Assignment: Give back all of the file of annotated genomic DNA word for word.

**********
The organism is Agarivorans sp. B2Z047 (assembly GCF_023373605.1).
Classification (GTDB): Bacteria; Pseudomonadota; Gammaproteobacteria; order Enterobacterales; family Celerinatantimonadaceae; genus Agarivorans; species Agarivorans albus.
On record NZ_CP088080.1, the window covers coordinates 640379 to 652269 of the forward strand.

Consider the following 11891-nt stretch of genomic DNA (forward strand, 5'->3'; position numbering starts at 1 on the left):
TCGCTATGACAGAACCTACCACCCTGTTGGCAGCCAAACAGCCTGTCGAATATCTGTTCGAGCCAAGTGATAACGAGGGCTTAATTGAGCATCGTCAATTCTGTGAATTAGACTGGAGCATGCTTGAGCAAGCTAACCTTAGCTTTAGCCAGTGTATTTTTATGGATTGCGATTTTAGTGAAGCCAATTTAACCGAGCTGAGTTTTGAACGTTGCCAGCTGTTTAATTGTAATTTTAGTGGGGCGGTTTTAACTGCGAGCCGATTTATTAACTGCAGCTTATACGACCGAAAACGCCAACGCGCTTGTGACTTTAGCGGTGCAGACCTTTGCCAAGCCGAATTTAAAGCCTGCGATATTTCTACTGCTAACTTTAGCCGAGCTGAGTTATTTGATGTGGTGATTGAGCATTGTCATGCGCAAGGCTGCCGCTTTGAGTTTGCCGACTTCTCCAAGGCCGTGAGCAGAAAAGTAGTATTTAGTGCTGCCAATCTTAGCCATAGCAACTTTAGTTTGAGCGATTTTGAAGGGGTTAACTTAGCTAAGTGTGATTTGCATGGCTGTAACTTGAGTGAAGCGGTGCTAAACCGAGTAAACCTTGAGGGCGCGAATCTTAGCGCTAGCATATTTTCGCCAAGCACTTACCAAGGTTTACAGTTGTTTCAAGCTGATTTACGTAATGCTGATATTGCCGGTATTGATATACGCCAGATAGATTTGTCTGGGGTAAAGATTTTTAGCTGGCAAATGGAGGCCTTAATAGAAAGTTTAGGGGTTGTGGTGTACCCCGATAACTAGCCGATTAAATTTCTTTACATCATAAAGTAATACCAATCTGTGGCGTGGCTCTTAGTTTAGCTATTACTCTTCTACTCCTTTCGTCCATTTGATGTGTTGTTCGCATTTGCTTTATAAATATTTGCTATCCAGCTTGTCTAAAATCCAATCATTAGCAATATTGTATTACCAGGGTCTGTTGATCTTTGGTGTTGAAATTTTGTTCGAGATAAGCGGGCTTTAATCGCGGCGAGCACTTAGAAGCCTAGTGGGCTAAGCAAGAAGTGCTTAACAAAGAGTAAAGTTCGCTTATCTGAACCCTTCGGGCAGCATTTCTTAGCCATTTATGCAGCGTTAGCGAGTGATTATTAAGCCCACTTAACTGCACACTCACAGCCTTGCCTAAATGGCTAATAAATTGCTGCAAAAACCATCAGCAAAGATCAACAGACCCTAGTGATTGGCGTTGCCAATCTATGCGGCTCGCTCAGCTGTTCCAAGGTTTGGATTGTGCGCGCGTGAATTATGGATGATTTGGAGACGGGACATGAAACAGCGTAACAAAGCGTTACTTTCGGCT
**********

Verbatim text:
The organism is Agarivorans sp. B2Z047 (assembly GCF_023373605.1).
Classification (GTDB): Bacteria; Pseudomonadota; Gammaproteobacteria; order Enterobacterales; family Celerinatantimonadaceae; genus Agarivorans; species Agarivorans albus.
On record NZ_CP088080.1, the window covers coordinates 640379 to 652269 of the forward strand.

Consider the following 11891-nt stretch of genomic DNA (forward strand, 5'->3'; position numbering starts at 1 on the left):
TCGCTATGACAGAACCTACCACCCTGTTGGCAGCCAAACAGCCTGTCGAATATCTGTTCGAGCCAAGTGATAACGAGGGCTTAATTGAGCATCGTCAATTCTGTGAATTAGACTGGAGCATGCTTGAGCAAGCTAACCTTAGCTTTAGCCAGTGTATTTTTATGGATTGCGATTTTAGTGAAGCCAATTTAACCGAGCTGAGTTTTGAACGTTGCCAGCTGTTTAATTGTAATTTTAGTGGGGCGGTTTTAACTGCGAGCCGATTTATTAACTGCAGCTTATACGACCGAAAACGCCAACGCGCTTGTGACTTTAGCGGTGCAGACCTTTGCCAAGCCGAATTTAAAGCCTGCGATATTTCTACTGCTAACTTTAGCCGAGCTGAGTTATTTGATGTGGTGATTGAGCATTGTCATGCGCAAGGCTGCCGCTTTGAGTTTGCCGACTTCTCCAAGGCCGTGAGCAGAAAAGTAGTATTTAGTGCTGCCAATCTTAGCCATAGCAACTTTAGTTTGAGCGATTTTGAAGGGGTTAACTTAGCTAAGTGTGATTTGCATGGCTGTAACTTGAGTGAAGCGGTGCTAAACCGAGTAAACCTTGAGGGCGCGAATCTTAGCGCTAGCATATTTTCGCCAAGCACTTACCAAGGTTTACAGTTGTTTCAAGCTGATTTACGTAATGCTGATATTGCCGGTATTGATATACGCCAGATAGATTTGTCTGGGGTAAAGATTTTTAGCTGGCAAATGGAGGCCTTAATAGAAAGTTTAGGGGTTGTGGTGTACCCCGATAACTAGCCGATTAAATTTCTTTACATCATAAAGTAATACCAATCTGTGGCGTGGCTCTTAGTTTAGCTATTACTCTTCTACTCCTTTCGTCCATTTGATGTGTTGTTCGCATTTGCTTTATAAATATTTGCTATCCAGCTTGTCTAAAATCCAATCATTAGCAATATTGTATTACCAGGGTCTGTTGATCTTTGGTGTTGAAATTTTGTTCGAGATAAGCGGGCTTTAATCGCGGCGAGCACTTAGAAGCCTAGTGGGCTAAGCAAGAAGTGCTTAACAAAGAGTAAAGTTCGCTTATCTGAACCCTTCGGGCAGCATTTCTTAGCCATTTATGCAGCGTTAGCGAGTGATTATTAAGCCCACTTAACTGCACACTCACAGCCTTGCCTAAATGGCTAATAAATTGCTGCAAAAACCATCAGCAAAGATCAACAGACCCTAGTGATTGGCGTTGCCAATCTATGCGGCTCGCTCAGCTGTTCCAAGGTTTGGATTGTGCGCGCGTGAATTATGGATGATTTGGAGACGGGACATGAAACAGCGTAACAAAGCGTTACTTTCGGCT